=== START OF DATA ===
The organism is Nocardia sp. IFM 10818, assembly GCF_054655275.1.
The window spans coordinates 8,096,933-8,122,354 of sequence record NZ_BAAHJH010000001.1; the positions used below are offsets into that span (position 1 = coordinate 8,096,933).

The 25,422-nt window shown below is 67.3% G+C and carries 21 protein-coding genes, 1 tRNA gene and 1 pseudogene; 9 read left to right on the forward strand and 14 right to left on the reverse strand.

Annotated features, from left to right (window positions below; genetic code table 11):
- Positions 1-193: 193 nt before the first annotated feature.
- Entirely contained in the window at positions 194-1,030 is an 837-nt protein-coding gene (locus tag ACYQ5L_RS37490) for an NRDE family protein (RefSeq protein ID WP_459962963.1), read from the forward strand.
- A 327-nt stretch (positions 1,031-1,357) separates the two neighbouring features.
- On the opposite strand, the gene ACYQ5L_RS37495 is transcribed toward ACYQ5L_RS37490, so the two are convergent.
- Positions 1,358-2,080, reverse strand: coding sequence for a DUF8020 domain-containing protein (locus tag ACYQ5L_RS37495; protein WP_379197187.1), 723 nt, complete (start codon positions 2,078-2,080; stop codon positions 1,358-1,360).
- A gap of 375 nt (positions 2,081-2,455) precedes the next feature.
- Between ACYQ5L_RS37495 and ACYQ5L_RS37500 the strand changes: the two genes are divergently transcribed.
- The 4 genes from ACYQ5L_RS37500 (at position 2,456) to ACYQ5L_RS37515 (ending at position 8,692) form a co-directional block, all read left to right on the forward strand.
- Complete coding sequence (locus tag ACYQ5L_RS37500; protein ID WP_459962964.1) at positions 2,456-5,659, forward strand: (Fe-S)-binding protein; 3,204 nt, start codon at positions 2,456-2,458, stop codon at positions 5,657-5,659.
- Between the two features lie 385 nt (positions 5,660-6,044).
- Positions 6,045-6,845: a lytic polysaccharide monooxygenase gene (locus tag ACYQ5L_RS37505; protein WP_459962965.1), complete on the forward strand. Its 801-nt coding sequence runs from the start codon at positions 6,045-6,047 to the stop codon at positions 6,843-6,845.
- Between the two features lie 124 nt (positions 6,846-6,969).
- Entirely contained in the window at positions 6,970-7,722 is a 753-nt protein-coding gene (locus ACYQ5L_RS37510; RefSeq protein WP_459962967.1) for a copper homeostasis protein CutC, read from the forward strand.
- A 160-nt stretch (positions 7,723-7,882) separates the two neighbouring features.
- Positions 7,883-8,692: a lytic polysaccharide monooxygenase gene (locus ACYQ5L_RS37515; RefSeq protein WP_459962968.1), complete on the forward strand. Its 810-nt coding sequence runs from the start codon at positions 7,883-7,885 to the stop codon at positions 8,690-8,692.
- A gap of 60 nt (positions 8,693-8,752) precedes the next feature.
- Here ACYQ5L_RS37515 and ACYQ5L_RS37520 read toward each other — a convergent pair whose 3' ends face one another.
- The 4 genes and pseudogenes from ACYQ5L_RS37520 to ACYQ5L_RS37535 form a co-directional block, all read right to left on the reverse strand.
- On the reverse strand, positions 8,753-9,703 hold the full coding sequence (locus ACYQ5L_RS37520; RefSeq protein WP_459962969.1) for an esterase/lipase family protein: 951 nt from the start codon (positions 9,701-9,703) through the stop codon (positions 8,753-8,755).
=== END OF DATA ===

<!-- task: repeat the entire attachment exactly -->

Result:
The organism is Nocardia sp. IFM 10818, assembly GCF_054655275.1.
The window spans coordinates 8,096,933-8,122,354 of sequence record NZ_BAAHJH010000001.1; the positions used below are offsets into that span (position 1 = coordinate 8,096,933).

The 25,422-nt window shown below is 67.3% G+C and carries 21 protein-coding genes, 1 tRNA gene and 1 pseudogene; 9 read left to right on the forward strand and 14 right to left on the reverse strand.

Annotated features, from left to right (window positions below; genetic code table 11):
- Positions 1-193: 193 nt before the first annotated feature.
- Entirely contained in the window at positions 194-1,030 is an 837-nt protein-coding gene (locus tag ACYQ5L_RS37490) for an NRDE family protein (RefSeq protein ID WP_459962963.1), read from the forward strand.
- A 327-nt stretch (positions 1,031-1,357) separates the two neighbouring features.
- On the opposite strand, the gene ACYQ5L_RS37495 is transcribed toward ACYQ5L_RS37490, so the two are convergent.
- Positions 1,358-2,080, reverse strand: coding sequence for a DUF8020 domain-containing protein (locus tag ACYQ5L_RS37495; protein WP_379197187.1), 723 nt, complete (start codon positions 2,078-2,080; stop codon positions 1,358-1,360).
- A gap of 375 nt (positions 2,081-2,455) precedes the next feature.
- Between ACYQ5L_RS37495 and ACYQ5L_RS37500 the strand changes: the two genes are divergently transcribed.
- The 4 genes from ACYQ5L_RS37500 (at position 2,456) to ACYQ5L_RS37515 (ending at position 8,692) form a co-directional block, all read left to right on the forward strand.
- Complete coding sequence (locus tag ACYQ5L_RS37500; protein ID WP_459962964.1) at positions 2,456-5,659, forward strand: (Fe-S)-binding protein; 3,204 nt, start codon at positions 2,456-2,458, stop codon at positions 5,657-5,659.
- Between the two features lie 385 nt (positions 5,660-6,044).
- Positions 6,045-6,845: a lytic polysaccharide monooxygenase gene (locus tag ACYQ5L_RS37505; protein WP_459962965.1), complete on the forward strand. Its 801-nt coding sequence runs from the start codon at positions 6,045-6,047 to the stop codon at positions 6,843-6,845.
- Between the two features lie 124 nt (positions 6,846-6,969).
- Entirely contained in the window at positions 6,970-7,722 is a 753-nt protein-coding gene (locus ACYQ5L_RS37510; RefSeq protein WP_459962967.1) for a copper homeostasis protein CutC, read from the forward strand.
- A 160-nt stretch (positions 7,723-7,882) separates the two neighbouring features.
- Positions 7,883-8,692: a lytic polysaccharide monooxygenase gene (locus ACYQ5L_RS37515; RefSeq protein WP_459962968.1), complete on the forward strand. Its 810-nt coding sequence runs from the start codon at positions 7,883-7,885 to the stop codon at positions 8,690-8,692.
- A gap of 60 nt (positions 8,693-8,752) precedes the next feature.
- Here ACYQ5L_RS37515 and ACYQ5L_RS37520 read toward each other — a convergent pair whose 3' ends face one another.
- The 4 genes and pseudogenes from ACYQ5L_RS37520 to ACYQ5L_RS37535 form a co-directional block, all read right to left on the reverse strand.
- On the reverse strand, positions 8,753-9,703 hold the full coding sequence (locus ACYQ5L_RS37520; RefSeq protein WP_459962969.1) for an esterase/lipase family protein: 951 nt from the start codon (positions 9,701-9,703) through the stop codon (positions 8,753-8,755).